British Sugar set for first strike in 30 years

By Anne Bruce

- Last updated on GMT

Unite union members at British Sugar's Bury St Edmunds's plant, among others, rejected the firm's pay offer.
Unite union members at British Sugar's Bury St Edmunds's plant, among others, rejected the firm's pay offer.

Related tags: British sugar, Trade union

Unite the union says that British Sugar is likely to see its first strikes in 30 years from early October.

Unite regional officer Tony Ellingford told Foodmanufacture.co.uk that the Union will serve notice on the company of a ballot for strike action this week.

Strike action, which may include an overtime ban and strike days, will start in about five weeks if members vote in favour.

Majority rules

Ellingford said: “The majority of our nearly 300 members at the three British Sugar plants are telling us that they are prepared to take industrial action, although the ballot has yet to get underway​.”

The Union had been collating detailed data on names, addresses and job titles of its members at British Sugar in the last month as it prepares to ballot, he said.

Ellingford explained that precise details were required in case British Sugar tried to block strike action on legal technicalities, following challenges from employers to strikes at companies such as British Airways.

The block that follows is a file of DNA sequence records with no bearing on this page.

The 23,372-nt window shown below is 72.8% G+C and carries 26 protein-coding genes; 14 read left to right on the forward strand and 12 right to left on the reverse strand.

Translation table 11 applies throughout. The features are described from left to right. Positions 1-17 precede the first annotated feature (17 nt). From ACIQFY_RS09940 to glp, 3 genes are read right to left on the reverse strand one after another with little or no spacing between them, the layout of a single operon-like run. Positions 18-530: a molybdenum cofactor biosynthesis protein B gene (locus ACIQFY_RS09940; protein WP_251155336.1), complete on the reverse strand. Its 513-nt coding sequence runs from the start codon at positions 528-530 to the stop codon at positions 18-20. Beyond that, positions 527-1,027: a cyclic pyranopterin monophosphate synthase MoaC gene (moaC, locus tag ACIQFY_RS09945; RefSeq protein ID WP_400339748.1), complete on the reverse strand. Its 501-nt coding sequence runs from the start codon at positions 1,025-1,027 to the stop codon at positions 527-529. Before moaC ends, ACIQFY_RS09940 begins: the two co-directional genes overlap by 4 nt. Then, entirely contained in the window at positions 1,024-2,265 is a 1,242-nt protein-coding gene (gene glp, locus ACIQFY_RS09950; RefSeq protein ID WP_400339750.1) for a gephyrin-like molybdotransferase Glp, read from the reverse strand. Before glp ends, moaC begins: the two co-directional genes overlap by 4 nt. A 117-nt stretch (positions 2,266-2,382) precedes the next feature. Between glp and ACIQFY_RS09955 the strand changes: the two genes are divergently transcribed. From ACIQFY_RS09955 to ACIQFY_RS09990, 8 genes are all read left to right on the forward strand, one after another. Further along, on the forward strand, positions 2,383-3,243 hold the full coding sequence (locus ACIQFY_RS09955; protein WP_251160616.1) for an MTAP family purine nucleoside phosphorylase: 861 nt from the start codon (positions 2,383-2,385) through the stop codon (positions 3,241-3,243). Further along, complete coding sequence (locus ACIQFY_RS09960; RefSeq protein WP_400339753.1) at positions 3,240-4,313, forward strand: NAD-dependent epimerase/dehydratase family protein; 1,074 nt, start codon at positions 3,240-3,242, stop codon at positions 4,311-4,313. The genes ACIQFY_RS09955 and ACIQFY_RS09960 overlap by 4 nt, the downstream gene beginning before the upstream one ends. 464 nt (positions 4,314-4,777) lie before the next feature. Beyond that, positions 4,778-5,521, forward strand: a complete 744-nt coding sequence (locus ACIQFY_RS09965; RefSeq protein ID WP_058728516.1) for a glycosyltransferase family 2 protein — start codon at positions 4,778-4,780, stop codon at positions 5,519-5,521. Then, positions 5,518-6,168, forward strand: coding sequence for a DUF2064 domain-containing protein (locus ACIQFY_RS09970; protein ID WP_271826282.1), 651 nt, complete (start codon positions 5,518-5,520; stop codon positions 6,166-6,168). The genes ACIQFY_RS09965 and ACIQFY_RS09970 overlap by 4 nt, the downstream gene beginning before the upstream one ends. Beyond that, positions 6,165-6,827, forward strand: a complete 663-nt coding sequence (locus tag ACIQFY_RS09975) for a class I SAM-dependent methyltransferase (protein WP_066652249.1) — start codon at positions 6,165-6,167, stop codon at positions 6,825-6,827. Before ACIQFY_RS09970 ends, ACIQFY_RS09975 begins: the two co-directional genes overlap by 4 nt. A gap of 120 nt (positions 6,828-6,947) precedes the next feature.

The Union’s members at plants Wissingham near King’s Lynn, Cantley near Great Yarmouth, Bury St Edmunds and Newark in Nottinghamshire have rejected a 3.5% pay offer from British Sugar.

Unite is demanding a pay rise in line with retail price inflation of 5% plus 0.5% for the year from April 2011.

Economic downturn

Ellingford said: “British Sugar is a profit-making company, we would be a lot more understanding if it was making a loss. What you have with the economic downturn is a lot of profitable companies jumping on the bandwagon and taking the opportunity to plead hard times to reduce their wage bill.”

The Union was prepared to go to ACAS [the Advisory, Conciliation and Arbitration Service], he added.

There had been no disputes at British Sugar for 30 years, and it was “sad” that the situation could not be resolved, he said.

British Sugar said in a statement: “The pay offer of 3.5%, which was recommended for acceptance by the trade unions, remains open. British Sugar would welcome the opportunity to discuss acceptance of this final offer with Unite union officials. In the meantime, we await the outcome of the ballot by Unite Union members.”

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